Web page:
Some weeks ago I stumbled upon a tweet from Paul Cooper whose account is full of intriguing ruminations on the nature of ruins, a subject of which I am very fond. He tweeted an image of this nineteenth century painting of the building usually referred to as the “Temple of Minerva Medica”.

The Temple of Minerva Medica, Johann Schilbach, 1826. (Private Collection)

He followed it up with this image showing a modern stock photo of the building and its modern setting, the bald arbitrariness of the image the antithesis to the (often heavily edited) Romantic aesthetic. He commented on the inevitable disappointment, with which I’m sure many of us are familiar, that comes from investigating modern settings of the subject matters of the Romantics. Perhaps it is a sign of innate optimism on my part, but I find it not so much surprising that what was in 1826 a bucolic rural idyll is now a tangle of road and rail, but rather it is astonishing that the structure survives at all.

It dates to the fourth century, and though it was already referred to as the Temple of Minerva Medica in Pirro Ligorio’s 1552 map of Rome, it was in fact a pavilion in the sprawling horti Liciniani, a vast late Imperial residential complex away from the chaos of the city, a stone’s throw from the Porta Maggiore and its convenient tangle of aqueducts. Perhaps originally a nymphaeum, an elaborate water feature associated with the bucolic aspects of rural life and of woodland spirits, there is a distinct irony in its current location, beached in a grubby no man’s land.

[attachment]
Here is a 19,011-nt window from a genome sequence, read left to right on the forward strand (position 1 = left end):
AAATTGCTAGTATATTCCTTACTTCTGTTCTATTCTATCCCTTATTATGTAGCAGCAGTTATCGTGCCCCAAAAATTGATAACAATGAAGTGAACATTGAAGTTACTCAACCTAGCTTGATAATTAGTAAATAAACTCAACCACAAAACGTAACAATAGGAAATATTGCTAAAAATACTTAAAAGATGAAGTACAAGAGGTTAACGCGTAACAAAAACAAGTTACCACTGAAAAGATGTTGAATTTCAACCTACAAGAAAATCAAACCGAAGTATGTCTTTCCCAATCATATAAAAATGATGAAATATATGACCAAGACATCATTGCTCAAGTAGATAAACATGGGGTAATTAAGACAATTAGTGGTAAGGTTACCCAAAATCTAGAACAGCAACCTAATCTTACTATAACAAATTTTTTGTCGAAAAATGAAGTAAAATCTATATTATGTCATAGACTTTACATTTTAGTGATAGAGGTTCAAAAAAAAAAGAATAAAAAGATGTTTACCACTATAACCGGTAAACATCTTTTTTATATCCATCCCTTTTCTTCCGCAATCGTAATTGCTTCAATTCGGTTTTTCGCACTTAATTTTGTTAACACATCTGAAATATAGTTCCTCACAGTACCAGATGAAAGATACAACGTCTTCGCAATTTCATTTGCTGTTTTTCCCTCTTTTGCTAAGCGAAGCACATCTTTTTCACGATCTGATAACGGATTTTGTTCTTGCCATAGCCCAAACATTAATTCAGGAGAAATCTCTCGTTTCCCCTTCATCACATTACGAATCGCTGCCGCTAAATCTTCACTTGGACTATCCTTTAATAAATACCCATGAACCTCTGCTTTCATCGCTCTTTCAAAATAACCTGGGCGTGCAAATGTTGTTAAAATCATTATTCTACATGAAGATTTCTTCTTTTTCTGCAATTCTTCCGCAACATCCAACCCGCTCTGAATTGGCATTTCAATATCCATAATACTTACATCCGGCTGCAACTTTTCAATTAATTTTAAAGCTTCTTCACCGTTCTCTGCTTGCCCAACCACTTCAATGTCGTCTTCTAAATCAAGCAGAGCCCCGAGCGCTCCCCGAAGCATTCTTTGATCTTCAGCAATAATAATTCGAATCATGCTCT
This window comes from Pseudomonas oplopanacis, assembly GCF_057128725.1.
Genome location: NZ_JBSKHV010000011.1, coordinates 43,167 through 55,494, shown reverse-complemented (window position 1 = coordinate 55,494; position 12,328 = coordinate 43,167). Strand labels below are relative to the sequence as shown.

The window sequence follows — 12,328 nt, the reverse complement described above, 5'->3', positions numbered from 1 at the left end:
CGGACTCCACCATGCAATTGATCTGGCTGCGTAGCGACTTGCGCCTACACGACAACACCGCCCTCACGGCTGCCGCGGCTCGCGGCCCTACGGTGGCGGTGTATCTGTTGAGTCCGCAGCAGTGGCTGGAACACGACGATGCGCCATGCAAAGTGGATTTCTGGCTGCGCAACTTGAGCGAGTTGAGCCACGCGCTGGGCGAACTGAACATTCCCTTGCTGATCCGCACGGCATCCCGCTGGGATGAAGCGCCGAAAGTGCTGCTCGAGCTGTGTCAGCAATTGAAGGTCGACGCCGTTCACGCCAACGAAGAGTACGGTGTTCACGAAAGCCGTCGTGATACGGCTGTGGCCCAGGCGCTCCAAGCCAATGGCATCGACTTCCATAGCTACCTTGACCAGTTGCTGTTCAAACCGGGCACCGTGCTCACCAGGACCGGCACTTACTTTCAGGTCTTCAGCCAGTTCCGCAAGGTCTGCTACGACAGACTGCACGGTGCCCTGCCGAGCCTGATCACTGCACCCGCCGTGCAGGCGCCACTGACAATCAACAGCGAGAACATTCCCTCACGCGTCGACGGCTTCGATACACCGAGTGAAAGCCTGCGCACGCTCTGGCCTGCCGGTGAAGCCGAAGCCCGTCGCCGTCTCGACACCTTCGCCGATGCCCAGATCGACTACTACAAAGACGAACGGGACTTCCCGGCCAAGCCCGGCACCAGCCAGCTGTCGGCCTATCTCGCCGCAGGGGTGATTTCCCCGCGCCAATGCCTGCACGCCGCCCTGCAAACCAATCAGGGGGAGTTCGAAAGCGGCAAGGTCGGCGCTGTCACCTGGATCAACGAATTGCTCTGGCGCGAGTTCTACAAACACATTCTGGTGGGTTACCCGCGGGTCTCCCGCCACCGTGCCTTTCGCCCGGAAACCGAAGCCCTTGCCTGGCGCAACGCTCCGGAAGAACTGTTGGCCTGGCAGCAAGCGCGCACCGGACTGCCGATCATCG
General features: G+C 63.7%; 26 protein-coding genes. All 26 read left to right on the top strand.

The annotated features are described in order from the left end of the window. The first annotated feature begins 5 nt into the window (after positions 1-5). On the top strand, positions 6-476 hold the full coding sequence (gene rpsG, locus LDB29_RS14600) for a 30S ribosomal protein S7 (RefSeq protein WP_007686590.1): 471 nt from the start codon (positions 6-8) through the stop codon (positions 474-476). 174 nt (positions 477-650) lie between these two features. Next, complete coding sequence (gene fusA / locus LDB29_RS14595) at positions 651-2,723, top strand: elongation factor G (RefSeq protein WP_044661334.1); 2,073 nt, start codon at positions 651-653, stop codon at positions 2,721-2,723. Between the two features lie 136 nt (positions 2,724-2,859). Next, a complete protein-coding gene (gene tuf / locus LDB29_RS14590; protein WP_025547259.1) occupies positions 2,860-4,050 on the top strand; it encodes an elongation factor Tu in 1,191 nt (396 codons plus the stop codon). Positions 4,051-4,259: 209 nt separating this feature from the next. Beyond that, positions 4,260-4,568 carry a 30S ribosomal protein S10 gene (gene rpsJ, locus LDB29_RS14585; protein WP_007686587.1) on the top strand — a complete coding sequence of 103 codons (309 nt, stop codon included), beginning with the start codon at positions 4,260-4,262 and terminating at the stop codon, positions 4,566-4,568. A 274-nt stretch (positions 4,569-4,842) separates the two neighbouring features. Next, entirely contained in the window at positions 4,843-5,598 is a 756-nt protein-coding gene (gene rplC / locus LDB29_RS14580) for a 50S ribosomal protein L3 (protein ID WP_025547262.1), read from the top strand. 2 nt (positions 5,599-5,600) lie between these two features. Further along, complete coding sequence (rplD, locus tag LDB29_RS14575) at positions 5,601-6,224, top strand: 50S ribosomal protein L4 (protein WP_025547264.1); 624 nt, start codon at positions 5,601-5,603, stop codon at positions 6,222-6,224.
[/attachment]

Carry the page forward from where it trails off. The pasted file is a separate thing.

On one side traffic lurches over potholes, on the other the constant vibrations of the railway lines of Europe’s fifth busiest station. The next time you find yourself among the 150 million passengers who pass through the station annually, take a look to your right as the train pulls away, and wonder at the extraordinary fact that the erroneously labelled “temple” has hung on all this time.

The “Temple of Minerva Medica” seen from the train on a gloomy day in November 2017.